It’s more than just a barcode.
The GS1 Databar carries much more information than ever before, so to help you transition to the new labels quickly and easily we’ve put together a simple step by step guide of what to do and when.
Join GS1 New Zealand to get a GS1 Company Prefix. Go to How do I get started? – GS1 New Zealand Support Centre (gs1nz.org) to join.
Allocate a GTIN* for each produce variety. This number uniquely identifies each product as your own. It’s a good idea to retain the PLU code on the label, as some retailers may not have the capability to scan GS1 Databar just yet. www.gs1.org/barcodes/databar
(* A GTIN is a globally unique 14-digit number used to identify each individual product item)
Send a copy of your GTIN’s and corresponding PLU codes to the retailers so that they can enter these in their POS (point of sale) system.
Talk to Chrissy or Kylie at Jenkins Freshpac Systems for help with designing your unique Databar fresh produce labels. They know about label sizes, legibility, colours, minimum barcode height requirements and will check and scan the barcode artwork for you to make sure it’s accurate and it works.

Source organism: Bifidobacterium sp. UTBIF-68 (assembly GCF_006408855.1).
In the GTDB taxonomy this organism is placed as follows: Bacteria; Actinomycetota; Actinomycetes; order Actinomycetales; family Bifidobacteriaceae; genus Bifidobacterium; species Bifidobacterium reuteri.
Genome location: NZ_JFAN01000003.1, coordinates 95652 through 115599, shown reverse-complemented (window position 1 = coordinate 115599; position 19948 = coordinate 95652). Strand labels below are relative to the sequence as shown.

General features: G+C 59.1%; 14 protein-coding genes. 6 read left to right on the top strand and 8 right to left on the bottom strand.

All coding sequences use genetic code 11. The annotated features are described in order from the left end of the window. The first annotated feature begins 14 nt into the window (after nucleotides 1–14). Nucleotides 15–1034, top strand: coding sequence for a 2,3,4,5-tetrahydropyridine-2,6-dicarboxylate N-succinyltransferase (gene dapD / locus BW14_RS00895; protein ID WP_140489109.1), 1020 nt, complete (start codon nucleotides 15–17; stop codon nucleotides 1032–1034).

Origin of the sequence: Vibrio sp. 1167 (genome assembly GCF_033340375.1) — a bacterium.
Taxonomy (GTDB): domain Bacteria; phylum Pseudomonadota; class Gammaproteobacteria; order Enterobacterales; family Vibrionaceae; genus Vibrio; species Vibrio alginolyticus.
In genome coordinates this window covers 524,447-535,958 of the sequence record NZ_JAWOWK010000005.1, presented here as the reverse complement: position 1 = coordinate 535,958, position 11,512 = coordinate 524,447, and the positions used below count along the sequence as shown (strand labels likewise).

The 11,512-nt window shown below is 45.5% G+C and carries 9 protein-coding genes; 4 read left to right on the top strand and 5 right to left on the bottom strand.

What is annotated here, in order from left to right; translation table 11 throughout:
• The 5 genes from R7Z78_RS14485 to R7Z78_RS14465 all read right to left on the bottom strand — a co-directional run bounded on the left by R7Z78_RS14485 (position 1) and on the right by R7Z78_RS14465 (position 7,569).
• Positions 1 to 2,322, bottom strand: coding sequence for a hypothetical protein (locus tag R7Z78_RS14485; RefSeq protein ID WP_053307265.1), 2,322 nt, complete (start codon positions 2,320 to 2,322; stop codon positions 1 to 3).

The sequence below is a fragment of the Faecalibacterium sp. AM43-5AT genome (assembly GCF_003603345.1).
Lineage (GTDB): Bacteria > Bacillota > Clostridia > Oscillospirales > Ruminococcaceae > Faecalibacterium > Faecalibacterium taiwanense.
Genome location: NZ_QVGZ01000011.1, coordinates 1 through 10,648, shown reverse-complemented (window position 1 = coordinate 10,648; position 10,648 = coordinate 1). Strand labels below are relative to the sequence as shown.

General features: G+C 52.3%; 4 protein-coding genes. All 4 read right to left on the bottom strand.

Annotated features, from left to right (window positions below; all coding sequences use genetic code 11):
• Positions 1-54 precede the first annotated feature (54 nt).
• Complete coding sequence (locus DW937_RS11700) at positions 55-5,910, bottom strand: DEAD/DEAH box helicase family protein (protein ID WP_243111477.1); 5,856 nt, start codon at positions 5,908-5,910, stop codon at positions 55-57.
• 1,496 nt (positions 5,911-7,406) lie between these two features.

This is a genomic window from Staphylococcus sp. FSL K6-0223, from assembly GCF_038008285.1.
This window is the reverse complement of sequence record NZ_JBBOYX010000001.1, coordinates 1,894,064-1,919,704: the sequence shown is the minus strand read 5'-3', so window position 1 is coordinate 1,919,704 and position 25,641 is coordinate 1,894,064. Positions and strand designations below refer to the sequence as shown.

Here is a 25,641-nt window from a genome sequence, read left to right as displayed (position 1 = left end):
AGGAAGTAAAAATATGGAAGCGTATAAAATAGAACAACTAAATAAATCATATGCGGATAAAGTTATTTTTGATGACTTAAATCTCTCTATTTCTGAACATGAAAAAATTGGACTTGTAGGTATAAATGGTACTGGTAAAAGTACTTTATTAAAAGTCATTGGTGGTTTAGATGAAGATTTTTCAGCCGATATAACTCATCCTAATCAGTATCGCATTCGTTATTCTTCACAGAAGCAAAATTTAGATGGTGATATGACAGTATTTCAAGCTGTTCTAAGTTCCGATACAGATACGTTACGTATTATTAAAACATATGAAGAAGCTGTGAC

Once your label artwork is ready to go, you’ll need to send the artwork sample to GS1 New Zealand for barcode testing. This makes sure your product meets all the industry specifications and scans properly the first time.
Once the testing is complete and you have the interim report back from GS1 New Zealand, give the report to us and we’ll print your labels. We’ll also check and run tests on the labels during production for scan-ability and accuracy before delivering the completed labels to you.
Our Databar labels are BRCGS Certified.
BRCGS certification is the Global Standard for Food Safety and covers packaging and packaging materials, storage and distribution for consumer products. The BRCGS sets the benchmark for good manufacturing practices and helps provide assurance that products are safe, legal and of high quality.